TEMPLE OF SCHLOCK was published from July of 1987 to about 1991 or so. We managed 24 issues with (At one point) about 150 subscribers (cripes, for 75c who wouldn't?) Our zine featured a lot of amazing stuff: interviews with Fred Olen Ray, overviews of hammer's films, so much more. Quite complete and well rounded, if you ask me. One cat I wanted to mention was DAVE SZUREK, we gave him a column called the "Szurek Zone" and he wrote massive 30 page missives in straight printing, listing scads of films. Me and Chris would howl over this unbelievable dedication. Anyway, just thought I'd go back to the old days of Syracuse for a bit. Cold winters and warm VCRS, ya know? Chris was right, I am in music now (http://www.myspace.com/peacejon
esband) and living in the Asheville NC area. So; who's going to offer me and Chris a book deal, binding all 24 issues? First copies go to those angry subscribers, eh ???
Monday, August 07, 2006
Combining Hellboy's tongue in cheek Lovecraftian antics with what is being called "steampunk adventure," the pilot episode for The Amazing Screw-On Head aired with little, if any, fanfair on the Sci Fi Channel a few weeks back. The show tells of a secret history of The United States. The title character is a disembodied mechanical head, moving from one artifical body to another as necessary, and answering only to President Abraham Lincoln. The pilot sees Screw-On Head, voiced by Oscar nominee Paul Giamatti, matching wits with his former manservant and arch Nemesis Emperor Zombie. Zombie has made a habit of doing away with all of Screw-On Head's subsequent manservant's, much to the concern of Mr. Groin (and yes, he IS a bit crotchety), the current holder of the position.Based on the comic book by Hellboy creator Mike Mignola, the show displays great promise if picked up for additional episodes. David Hyde Pierce, who voiced Abe Sapien in the Hellboy movie, is hilarious as the foppish Emperor Zombie. The animation is less than fluid, but the choppiness seems to work with look of the show, which nicely apes Mignola's distinctive drawing style.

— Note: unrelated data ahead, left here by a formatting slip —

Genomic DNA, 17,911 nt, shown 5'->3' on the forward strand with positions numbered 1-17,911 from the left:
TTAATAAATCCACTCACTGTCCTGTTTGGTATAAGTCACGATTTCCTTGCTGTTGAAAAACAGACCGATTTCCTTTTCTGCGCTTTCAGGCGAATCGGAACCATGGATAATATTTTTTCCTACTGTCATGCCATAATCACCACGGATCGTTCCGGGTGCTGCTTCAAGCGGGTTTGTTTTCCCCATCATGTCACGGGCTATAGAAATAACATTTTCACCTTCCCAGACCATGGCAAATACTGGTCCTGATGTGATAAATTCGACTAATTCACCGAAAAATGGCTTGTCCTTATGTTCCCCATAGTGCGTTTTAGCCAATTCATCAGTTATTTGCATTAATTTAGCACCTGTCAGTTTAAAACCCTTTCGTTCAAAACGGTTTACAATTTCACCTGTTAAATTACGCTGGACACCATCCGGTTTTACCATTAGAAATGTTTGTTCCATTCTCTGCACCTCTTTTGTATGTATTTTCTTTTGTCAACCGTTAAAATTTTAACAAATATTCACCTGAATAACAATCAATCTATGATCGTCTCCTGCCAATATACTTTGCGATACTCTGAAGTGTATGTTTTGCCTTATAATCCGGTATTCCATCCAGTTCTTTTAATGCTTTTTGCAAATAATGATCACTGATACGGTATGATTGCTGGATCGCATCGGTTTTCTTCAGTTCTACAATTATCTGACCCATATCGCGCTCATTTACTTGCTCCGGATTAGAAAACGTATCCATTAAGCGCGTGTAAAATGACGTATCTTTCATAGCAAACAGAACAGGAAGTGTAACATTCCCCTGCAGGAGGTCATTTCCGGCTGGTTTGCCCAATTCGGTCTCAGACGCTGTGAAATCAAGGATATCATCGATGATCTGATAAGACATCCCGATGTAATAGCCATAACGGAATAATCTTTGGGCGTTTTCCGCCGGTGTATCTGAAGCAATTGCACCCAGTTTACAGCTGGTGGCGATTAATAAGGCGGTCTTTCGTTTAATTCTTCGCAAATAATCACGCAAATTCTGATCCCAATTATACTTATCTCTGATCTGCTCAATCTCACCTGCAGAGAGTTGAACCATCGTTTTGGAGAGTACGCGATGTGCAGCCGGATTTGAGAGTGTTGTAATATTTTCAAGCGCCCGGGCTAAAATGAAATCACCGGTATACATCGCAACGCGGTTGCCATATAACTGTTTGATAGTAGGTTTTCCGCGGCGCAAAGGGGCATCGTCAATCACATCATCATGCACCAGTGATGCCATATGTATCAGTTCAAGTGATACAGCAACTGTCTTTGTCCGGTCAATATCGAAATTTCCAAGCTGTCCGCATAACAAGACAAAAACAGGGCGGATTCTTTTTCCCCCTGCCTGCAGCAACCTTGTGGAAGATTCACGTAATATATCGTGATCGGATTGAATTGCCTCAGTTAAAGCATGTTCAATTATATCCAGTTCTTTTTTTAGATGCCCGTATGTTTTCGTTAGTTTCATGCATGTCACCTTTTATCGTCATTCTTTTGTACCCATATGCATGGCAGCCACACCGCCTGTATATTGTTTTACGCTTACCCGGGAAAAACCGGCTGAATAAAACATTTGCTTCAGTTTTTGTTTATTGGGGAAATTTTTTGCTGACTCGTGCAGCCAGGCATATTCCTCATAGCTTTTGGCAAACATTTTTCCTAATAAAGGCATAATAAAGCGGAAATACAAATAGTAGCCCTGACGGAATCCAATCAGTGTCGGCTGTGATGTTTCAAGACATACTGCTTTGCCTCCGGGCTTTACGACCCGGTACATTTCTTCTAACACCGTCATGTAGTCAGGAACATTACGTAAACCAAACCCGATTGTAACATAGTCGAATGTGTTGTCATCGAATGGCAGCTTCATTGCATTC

Missed the broadcast? Don't panic. Put down the toaster and step away from the bath tub. The pilot can be viewed in its entirety here at the Sci Fi Channel's website. What's more, The Sci Fi Channel is looking for feedback and ask that viewers fill out a brief survey.